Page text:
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[SOLVED] SMPS Power Supply Voltage drop Under load.

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RHeTTRoNiCS

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Hello Again to All...Please help me understands more. What could be the most possible root cause for the smps power supply voltage drop under load? Vout is measured 5V without load. But when load (2ohm) connected can get only 4.7V...This smps specs is 5V, 20Amp...Please share your knowledge...thanks.
 

Surender Reddy

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May be the rating is wrong...
5V, 20A means large current it has to provide.....but as per you, it is not.
The voltage will drop when the current is not enough for load.
Once again check out the rating....
 

RHeTTRoNiCS

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Thanks for the reply...the smps power supply specs is correct (5V, 20A). I put a load (2ohm heater element) for testing purposes only.
 

SunnySkyguy

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Is 2 Ohms the measured cold resistance or the calculated hot resistance which is 10x higher for tungsten light. If it is the cold value of Nichrome wire, then OK.

Where is the datasheet?

If this is the secondary of a Dual output supply, then the primary DC out must be loaded with 10% min current in order to regulate. on some Astech models.
 
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RHeTTRoNiCS

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The 2 ohms of chrome...this is single output 5Vdc. It has 2 dual +15Vdc also but all ok. This is very old power supply...Is it possible to fine tune this 5Vdc output to 5.3Vdc? As we know it will drop 0.3Vdc under load. So Vout can still get 5Vdc when load connected??? :) Thanks.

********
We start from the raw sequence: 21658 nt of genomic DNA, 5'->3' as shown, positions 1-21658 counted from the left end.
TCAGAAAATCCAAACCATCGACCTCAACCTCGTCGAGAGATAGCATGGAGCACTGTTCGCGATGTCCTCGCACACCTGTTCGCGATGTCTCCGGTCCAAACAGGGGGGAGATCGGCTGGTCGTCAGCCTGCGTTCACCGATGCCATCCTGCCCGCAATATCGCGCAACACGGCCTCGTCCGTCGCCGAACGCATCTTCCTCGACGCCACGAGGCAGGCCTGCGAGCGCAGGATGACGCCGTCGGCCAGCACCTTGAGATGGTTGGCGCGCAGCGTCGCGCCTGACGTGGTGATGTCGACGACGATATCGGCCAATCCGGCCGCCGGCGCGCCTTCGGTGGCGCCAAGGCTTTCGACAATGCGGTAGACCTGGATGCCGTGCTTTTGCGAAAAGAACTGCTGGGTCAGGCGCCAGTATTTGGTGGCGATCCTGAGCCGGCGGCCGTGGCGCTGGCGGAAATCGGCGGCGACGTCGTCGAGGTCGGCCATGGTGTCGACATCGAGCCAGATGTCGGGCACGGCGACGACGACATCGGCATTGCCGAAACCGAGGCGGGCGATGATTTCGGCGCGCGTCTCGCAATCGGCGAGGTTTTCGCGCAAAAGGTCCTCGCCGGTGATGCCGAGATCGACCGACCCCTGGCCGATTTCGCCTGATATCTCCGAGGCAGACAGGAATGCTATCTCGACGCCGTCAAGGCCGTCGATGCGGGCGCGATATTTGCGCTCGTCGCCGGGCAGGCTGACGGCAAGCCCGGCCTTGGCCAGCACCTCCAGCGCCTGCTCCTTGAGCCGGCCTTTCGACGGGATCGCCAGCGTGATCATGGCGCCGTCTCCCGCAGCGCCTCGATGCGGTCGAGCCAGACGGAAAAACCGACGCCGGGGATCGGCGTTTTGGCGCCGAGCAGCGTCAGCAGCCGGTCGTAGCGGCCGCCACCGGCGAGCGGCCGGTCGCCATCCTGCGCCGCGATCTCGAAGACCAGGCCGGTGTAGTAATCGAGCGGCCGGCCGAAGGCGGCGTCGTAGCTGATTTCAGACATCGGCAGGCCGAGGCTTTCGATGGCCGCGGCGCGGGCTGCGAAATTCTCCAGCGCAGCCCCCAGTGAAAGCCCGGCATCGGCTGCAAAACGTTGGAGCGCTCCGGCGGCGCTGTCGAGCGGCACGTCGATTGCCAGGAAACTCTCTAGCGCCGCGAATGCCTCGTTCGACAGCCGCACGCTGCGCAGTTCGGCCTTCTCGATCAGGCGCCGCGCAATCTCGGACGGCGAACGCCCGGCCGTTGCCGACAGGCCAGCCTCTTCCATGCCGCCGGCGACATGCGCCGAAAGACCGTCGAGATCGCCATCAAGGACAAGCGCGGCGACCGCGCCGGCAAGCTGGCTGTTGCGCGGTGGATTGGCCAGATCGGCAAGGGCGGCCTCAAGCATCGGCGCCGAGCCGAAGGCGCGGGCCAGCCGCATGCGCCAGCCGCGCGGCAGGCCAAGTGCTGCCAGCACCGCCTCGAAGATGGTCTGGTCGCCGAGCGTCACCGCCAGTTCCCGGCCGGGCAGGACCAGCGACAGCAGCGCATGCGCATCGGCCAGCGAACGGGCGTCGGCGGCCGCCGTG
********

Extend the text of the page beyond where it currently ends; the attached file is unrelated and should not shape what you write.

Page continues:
L_jack_xing

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Where did you test ? The output pins or the load pins? Because 20A would have a large voltage drop.
 

bill66656

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Hello Again to All...Please help me understands more. What could be the most possible root cause for the smps power supply voltage drop under load? Vout is measured 5V without load. But when load (2ohm) connected can get only 4.7V...This smps specs is 5V, 20Amp...Please share your knowledge...thanks.
As L_jack_xing advised, firstly tap the output pin directly using the volometer. But there isn't much space for this possibility for you tended to take care in your evaluation work I think.

Then check the feedback pin potential by directly tapping the pin, if it's some mV higher than the right ratioed VFB,the circuit will give lower output as you saw. Carelly check the connection, maybe there is some leakage from higher voltage to the feedback node.


Good luck!
 

dick_freebird

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The first question is "which ground, which 'output'"? Anything
but a Kelvin connection at the points declared by the mfr
is going to deviate by the I*R drops around the current loop.
 

SunnySkyguy

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Unless you have schematics, it is hard to see in my crystal ball ;)


In the old days ( and we used plenty of PM PSU's) they had differential remote sense inputs on the unit to correct for line loss. Does yours?
 

RHeTTRoNiCS

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Guys thanks a lot for all the responses,...really take note all of it...but my boss can't wait any longer so we decided sending it for vendor repair....have a great day to all.
 

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